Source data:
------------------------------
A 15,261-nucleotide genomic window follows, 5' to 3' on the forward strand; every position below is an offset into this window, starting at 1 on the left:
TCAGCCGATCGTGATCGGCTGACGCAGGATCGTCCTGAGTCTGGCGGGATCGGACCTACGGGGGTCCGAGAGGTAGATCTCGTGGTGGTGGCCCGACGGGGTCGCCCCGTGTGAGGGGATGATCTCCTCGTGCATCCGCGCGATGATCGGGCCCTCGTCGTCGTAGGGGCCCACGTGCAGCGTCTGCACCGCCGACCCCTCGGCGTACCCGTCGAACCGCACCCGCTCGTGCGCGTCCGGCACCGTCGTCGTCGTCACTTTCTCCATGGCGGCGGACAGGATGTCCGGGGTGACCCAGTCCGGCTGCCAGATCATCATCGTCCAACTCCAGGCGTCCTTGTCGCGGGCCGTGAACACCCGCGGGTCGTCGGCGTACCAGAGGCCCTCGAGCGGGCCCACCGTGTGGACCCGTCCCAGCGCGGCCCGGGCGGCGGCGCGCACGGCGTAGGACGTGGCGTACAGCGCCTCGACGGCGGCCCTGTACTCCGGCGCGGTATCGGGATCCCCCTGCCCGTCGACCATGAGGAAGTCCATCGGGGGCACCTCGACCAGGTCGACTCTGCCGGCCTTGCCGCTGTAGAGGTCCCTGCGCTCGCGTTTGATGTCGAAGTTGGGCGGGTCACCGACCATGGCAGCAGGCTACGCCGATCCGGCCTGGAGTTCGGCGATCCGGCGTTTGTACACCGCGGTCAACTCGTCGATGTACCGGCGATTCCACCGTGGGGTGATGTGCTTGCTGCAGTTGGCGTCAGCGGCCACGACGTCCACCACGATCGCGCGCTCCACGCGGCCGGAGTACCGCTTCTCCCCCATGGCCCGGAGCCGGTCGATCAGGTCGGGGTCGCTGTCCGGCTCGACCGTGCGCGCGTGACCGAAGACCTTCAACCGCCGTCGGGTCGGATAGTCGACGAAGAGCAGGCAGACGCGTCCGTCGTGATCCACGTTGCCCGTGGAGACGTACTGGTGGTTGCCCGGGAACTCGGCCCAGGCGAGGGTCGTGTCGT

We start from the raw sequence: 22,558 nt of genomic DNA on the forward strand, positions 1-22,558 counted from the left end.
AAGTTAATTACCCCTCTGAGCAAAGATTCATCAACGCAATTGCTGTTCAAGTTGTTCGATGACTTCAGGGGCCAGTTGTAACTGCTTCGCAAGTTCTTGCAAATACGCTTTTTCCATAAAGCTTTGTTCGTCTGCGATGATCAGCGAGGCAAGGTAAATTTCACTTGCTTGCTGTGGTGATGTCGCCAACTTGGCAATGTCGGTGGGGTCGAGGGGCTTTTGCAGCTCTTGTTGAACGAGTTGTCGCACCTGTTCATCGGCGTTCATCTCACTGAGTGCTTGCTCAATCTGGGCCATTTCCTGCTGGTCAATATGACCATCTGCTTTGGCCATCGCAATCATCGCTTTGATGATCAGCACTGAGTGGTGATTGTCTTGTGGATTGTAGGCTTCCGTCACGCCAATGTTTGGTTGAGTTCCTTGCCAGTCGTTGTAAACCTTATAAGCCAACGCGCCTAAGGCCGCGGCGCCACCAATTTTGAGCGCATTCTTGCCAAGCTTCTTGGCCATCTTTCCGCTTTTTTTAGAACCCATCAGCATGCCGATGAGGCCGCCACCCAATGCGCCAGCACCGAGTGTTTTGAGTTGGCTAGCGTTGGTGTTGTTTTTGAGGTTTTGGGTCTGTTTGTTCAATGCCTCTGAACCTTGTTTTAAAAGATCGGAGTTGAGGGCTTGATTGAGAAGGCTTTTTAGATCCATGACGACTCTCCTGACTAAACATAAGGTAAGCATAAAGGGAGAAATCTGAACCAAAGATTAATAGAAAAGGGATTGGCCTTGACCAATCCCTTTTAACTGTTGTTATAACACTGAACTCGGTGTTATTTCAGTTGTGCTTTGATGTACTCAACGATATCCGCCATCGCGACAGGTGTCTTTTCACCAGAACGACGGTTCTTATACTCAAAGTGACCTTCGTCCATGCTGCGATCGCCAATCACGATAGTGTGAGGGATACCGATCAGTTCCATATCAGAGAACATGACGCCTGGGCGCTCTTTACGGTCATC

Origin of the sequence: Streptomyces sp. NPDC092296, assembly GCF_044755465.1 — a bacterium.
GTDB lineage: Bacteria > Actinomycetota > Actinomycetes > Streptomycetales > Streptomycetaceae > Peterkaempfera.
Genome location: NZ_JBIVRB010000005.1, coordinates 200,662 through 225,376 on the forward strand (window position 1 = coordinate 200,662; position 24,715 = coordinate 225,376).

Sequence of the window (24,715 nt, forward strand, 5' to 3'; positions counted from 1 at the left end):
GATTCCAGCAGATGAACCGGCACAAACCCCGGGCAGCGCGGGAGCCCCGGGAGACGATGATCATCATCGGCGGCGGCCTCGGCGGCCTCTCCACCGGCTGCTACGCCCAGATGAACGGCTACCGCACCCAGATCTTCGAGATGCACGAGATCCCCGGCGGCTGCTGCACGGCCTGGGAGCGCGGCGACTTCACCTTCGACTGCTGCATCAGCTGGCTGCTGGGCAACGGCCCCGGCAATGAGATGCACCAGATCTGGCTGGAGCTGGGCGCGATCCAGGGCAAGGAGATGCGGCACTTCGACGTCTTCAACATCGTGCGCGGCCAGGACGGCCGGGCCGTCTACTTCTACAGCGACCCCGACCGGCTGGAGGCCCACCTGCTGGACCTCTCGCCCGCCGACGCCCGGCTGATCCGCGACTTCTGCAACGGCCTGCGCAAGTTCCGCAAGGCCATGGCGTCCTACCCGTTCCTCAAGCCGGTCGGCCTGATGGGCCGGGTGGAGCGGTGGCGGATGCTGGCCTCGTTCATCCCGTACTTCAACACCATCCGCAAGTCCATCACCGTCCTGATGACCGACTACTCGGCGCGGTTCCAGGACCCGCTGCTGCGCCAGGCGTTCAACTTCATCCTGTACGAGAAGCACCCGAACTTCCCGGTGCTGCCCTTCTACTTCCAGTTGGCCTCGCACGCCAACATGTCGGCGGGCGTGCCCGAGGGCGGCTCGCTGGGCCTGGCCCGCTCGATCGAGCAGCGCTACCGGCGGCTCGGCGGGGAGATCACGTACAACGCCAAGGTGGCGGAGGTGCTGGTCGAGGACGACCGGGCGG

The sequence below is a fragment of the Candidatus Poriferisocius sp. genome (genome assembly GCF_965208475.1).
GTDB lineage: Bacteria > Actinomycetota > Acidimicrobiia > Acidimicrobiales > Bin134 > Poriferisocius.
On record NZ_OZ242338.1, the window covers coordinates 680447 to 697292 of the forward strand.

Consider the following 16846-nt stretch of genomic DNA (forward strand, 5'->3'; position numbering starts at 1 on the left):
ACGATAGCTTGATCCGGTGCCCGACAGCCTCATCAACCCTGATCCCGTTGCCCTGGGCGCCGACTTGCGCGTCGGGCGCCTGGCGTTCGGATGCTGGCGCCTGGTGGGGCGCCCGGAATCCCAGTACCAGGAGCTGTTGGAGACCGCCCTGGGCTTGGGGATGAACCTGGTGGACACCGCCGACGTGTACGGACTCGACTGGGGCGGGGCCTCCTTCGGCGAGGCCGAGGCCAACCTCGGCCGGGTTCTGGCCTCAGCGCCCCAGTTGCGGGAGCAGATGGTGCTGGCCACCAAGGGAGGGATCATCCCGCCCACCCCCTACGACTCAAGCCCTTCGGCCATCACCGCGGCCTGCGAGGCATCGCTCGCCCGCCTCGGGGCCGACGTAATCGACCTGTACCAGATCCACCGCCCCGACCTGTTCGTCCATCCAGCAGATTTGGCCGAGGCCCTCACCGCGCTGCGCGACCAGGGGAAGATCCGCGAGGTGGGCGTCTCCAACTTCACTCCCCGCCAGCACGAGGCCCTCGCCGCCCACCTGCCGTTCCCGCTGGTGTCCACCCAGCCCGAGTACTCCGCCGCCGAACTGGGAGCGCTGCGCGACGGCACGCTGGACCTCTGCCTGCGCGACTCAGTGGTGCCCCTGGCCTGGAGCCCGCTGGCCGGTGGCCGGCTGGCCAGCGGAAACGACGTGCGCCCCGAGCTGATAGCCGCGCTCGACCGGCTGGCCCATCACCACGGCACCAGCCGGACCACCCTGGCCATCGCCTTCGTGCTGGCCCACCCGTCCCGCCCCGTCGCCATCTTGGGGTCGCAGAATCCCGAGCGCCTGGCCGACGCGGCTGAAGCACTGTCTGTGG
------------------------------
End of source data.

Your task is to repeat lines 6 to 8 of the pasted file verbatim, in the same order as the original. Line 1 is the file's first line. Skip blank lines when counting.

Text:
GTDB lineage: Bacteria > Actinomycetota > Actinomycetes > Streptomycetales > Streptomycetaceae > Peterkaempfera.
Genome location: NZ_JBIVRB010000005.1, coordinates 200,662 through 225,376 on the forward strand (window position 1 = coordinate 200,662; position 24,715 = coordinate 225,376).

Sequence of the window (24,715 nt, forward strand, 5' to 3'; positions counted from 1 at the left end):